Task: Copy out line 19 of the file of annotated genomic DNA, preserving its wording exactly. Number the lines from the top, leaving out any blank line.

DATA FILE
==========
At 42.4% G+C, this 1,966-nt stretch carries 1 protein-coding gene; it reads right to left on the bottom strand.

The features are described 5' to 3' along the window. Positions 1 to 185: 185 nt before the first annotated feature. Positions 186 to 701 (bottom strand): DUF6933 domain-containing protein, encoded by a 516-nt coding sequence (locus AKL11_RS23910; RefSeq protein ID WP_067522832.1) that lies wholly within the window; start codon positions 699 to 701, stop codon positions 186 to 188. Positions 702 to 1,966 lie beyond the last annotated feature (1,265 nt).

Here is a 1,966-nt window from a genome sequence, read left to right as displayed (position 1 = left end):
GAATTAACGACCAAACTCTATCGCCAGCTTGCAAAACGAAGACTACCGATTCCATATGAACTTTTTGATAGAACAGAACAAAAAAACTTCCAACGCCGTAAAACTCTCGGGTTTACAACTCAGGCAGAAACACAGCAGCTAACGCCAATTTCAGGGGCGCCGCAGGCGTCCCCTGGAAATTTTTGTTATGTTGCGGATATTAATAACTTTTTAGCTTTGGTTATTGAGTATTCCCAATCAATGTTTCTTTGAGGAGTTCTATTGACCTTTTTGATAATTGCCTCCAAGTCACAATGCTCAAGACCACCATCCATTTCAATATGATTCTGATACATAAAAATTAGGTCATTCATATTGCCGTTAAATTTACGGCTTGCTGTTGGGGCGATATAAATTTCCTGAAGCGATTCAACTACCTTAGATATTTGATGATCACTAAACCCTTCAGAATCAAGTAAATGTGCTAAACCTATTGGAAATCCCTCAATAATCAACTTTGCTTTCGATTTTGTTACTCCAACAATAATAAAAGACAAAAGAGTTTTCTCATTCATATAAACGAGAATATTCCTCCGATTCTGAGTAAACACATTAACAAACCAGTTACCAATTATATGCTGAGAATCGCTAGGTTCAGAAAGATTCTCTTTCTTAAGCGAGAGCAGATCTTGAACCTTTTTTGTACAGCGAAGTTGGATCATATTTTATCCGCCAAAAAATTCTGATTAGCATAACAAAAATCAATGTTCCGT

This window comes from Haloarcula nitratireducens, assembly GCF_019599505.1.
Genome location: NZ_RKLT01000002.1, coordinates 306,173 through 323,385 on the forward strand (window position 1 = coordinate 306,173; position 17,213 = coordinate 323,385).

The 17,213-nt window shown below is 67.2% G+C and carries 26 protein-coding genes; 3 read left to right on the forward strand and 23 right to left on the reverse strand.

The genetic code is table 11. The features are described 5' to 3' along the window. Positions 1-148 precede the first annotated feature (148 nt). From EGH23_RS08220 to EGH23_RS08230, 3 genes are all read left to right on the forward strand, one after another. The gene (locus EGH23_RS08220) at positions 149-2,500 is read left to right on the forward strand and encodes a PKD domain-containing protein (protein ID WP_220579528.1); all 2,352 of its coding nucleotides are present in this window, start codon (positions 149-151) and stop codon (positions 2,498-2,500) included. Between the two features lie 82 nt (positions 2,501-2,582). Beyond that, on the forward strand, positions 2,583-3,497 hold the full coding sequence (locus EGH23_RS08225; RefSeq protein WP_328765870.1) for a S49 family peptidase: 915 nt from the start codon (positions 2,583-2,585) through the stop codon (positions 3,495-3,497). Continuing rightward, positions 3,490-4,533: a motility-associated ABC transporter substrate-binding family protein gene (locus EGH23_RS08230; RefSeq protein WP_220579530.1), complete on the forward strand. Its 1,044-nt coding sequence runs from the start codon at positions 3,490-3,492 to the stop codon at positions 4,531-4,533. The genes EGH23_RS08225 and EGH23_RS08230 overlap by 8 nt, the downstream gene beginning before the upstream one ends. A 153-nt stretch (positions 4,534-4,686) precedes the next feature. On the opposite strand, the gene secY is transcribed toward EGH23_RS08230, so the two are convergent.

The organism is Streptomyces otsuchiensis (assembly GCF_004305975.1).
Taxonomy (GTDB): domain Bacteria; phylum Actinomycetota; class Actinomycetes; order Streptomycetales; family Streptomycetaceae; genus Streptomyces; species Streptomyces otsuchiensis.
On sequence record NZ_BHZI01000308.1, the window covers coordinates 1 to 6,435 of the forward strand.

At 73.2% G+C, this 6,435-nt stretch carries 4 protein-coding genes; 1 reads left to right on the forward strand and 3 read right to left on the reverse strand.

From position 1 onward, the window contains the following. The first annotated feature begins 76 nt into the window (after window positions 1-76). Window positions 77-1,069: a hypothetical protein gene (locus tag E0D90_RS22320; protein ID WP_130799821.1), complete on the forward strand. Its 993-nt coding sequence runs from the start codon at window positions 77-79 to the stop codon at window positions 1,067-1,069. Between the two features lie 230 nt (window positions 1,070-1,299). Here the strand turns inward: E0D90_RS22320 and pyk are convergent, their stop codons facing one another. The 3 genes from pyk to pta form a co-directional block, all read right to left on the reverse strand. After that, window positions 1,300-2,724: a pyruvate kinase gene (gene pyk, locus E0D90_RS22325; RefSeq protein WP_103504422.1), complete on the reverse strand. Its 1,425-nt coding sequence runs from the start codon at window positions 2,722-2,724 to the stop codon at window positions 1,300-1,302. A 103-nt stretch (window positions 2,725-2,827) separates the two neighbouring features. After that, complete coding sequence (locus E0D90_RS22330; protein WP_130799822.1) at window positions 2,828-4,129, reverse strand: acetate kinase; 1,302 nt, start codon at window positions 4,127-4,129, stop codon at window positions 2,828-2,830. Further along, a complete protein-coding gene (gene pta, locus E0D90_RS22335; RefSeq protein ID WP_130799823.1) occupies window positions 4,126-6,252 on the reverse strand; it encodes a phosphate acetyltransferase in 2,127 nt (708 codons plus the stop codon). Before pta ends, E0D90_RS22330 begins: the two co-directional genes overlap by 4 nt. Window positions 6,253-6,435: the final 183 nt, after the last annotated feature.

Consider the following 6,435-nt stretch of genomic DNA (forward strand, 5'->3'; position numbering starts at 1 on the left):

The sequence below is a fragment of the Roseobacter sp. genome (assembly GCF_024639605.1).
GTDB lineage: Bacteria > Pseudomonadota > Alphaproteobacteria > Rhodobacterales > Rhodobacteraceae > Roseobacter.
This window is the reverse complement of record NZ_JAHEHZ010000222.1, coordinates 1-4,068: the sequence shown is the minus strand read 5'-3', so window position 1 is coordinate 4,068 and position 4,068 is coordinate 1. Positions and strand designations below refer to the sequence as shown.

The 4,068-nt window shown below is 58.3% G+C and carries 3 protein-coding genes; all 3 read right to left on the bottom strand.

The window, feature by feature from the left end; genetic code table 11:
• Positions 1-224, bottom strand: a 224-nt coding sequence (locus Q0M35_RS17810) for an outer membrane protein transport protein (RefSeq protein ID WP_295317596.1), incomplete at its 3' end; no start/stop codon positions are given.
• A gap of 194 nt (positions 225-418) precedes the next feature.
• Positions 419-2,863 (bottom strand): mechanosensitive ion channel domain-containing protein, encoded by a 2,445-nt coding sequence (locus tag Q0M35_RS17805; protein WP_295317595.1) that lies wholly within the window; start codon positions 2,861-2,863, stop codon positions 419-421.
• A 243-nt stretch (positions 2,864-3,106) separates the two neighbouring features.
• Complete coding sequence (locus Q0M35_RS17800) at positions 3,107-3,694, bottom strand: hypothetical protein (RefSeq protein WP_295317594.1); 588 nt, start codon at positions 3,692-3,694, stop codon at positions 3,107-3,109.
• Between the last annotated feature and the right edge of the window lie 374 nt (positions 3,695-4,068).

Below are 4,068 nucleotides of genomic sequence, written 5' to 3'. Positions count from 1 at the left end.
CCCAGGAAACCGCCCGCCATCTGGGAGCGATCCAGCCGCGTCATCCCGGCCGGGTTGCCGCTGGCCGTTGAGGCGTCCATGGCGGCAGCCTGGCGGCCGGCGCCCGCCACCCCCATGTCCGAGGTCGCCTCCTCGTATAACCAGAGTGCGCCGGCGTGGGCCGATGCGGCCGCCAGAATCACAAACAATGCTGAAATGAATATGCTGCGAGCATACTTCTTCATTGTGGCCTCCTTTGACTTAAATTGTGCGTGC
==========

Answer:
The window, feature by feature from the left end; genetic code table 11: